It is still early to say how exactly Web3 and crypto content creation will change publishing. However, some indie authors and small publishers will likely benefit from it. In any case, given the trajectory of blockchain development, we will probably learn more about this recent trend in 2022.
The printing press did not change the world overnight. It took years for the technology to take over the world and lay a foundation for the publishing industry, which, although changed operationally, hasn’t changed conceptually. The fix is the same: an authority with a printing press decides what this machine will print and where the print-outs will go.
The Internet has driven a wedge into this formula, with self-publishing giving a possibility for everyone to find their audience. But these changes cannot cancel the fact that even self-publishing is subject to a middleman’s consent and a fee, be it Amazon or any other online publisher.
Blockchain technology development could be the most disruptive trend to change this power dynamic, giving indie authors a platform to take complete control of their content, both in finance and ownership.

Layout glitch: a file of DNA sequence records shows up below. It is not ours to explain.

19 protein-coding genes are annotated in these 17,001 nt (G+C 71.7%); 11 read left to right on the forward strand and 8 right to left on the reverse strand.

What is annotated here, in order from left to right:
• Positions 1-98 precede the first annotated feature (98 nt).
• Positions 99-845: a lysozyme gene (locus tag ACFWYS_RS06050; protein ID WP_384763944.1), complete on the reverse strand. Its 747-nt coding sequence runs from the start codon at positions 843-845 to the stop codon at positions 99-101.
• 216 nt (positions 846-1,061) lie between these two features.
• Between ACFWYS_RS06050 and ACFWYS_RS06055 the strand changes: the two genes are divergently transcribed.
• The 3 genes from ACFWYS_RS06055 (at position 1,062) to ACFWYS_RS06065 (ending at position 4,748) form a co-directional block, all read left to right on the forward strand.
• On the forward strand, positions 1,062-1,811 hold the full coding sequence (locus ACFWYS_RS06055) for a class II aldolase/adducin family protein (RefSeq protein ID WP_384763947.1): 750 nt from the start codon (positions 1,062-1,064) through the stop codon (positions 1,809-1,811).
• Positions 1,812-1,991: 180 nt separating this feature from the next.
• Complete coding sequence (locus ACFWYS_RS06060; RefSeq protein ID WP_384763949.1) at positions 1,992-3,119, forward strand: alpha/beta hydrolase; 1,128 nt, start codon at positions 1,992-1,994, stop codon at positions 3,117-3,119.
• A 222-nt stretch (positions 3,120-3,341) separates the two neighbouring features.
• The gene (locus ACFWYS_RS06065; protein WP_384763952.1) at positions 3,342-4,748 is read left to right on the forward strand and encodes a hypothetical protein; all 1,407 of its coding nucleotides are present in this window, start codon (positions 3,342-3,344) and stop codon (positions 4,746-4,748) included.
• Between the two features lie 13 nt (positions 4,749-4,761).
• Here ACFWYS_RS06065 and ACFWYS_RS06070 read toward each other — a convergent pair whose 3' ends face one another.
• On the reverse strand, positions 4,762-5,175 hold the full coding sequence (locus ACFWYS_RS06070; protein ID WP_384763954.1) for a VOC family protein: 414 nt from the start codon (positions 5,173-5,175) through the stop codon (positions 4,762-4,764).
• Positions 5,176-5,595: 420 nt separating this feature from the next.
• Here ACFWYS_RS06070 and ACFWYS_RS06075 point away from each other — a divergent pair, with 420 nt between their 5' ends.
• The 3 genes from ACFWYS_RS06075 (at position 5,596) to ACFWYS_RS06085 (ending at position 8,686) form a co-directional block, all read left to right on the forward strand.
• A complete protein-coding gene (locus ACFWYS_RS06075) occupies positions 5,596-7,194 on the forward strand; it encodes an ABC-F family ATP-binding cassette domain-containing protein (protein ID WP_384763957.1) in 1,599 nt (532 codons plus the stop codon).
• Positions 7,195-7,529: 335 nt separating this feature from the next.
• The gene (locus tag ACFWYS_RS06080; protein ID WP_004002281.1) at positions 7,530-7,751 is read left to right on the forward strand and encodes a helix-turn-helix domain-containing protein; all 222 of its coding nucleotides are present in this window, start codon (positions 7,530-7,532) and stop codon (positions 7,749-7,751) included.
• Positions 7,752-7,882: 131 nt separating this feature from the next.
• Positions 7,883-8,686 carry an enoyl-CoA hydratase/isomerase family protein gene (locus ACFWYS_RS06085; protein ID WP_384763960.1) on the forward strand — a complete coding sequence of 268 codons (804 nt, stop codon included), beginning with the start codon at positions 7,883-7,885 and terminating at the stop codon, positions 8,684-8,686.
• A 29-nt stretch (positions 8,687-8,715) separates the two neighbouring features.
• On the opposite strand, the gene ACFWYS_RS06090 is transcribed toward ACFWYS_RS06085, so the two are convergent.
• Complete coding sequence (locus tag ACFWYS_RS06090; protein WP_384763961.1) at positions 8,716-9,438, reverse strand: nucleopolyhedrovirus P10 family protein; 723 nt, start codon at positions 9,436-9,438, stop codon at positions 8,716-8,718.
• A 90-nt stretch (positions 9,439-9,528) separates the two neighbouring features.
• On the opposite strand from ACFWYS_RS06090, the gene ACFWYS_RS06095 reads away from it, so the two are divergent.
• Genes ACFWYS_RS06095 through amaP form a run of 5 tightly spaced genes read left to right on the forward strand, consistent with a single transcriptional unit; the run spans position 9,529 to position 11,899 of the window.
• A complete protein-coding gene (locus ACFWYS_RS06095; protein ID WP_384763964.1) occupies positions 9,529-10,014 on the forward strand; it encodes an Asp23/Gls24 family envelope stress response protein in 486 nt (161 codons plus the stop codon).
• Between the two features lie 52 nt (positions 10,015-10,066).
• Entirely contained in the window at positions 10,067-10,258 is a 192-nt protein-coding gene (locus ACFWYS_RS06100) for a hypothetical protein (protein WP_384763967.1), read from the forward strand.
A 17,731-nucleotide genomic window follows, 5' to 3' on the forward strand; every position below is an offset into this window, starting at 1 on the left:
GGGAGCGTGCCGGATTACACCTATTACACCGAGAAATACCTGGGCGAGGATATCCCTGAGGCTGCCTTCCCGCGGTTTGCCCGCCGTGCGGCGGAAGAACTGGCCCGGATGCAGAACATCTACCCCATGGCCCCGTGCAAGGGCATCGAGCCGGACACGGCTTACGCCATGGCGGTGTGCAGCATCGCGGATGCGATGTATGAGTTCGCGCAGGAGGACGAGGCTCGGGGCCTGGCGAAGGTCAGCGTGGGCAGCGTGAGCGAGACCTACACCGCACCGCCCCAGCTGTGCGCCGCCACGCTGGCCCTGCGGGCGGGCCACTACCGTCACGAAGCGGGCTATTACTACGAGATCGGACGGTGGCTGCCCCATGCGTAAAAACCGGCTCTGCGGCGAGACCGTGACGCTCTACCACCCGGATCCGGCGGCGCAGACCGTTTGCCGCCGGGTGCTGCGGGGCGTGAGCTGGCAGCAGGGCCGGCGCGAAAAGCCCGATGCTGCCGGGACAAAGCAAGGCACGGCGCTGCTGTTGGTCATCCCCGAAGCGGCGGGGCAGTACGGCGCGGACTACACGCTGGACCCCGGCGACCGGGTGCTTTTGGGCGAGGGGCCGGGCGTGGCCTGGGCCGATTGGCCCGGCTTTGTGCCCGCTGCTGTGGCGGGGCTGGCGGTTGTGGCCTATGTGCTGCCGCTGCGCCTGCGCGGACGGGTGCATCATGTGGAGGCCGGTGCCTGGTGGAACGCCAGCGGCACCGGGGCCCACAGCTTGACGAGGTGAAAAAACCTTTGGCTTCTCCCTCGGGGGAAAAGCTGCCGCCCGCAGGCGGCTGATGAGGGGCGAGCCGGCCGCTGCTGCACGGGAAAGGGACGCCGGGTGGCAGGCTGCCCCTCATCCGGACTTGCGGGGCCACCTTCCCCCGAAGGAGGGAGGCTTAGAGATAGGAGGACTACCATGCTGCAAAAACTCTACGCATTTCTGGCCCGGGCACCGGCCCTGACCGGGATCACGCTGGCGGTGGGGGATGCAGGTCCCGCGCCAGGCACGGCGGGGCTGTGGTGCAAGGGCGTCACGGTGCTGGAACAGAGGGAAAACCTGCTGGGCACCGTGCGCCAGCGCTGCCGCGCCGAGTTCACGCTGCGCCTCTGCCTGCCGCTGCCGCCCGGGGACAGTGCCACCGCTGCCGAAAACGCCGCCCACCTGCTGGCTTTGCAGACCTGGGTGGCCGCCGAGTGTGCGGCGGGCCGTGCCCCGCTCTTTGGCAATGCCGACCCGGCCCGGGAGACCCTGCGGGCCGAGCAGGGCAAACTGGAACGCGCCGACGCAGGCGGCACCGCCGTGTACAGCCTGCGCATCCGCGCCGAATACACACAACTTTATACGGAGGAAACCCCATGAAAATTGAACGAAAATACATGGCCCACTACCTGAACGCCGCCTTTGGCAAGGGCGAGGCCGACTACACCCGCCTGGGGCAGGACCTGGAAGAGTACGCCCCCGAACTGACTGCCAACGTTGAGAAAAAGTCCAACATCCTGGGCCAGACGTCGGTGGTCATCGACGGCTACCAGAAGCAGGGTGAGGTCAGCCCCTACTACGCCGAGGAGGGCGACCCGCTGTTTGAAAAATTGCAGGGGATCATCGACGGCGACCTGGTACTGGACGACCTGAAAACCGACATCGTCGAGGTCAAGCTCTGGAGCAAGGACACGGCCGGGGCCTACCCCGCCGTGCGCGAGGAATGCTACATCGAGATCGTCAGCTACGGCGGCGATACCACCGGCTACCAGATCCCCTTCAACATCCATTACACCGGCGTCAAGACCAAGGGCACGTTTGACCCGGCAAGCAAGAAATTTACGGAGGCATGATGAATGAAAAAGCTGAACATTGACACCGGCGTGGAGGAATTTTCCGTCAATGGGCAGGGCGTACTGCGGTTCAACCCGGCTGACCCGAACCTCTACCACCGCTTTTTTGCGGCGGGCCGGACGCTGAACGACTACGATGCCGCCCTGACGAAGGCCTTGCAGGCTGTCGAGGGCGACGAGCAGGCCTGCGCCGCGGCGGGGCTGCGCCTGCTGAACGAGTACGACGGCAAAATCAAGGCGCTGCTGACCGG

However, it is unlikely that these changes will render traditional publishing obsolete. When the first e-books appeared, many people thought that paper books would disappear in the next twenty years. Yet, printed books are still there; they just no longer exist in a paper format only.
As such, we can expect a mixture of the above-listed trends from future publishing, with both traditional and indie publishers co-existing in shared Internet space, be it Metaverse, cyberspace, or Web3, and using as many tools for promoting their work as possible. This will include social media, data-driven publishing, AI assistants, and blockchain backing. So, in this sense, the next printing press will most likely be a combination of several trends and technologies.
And even though we can’t say for sure how exactly the publishing industry will look like in twenty years, one thing is certain–it will be damn complicated.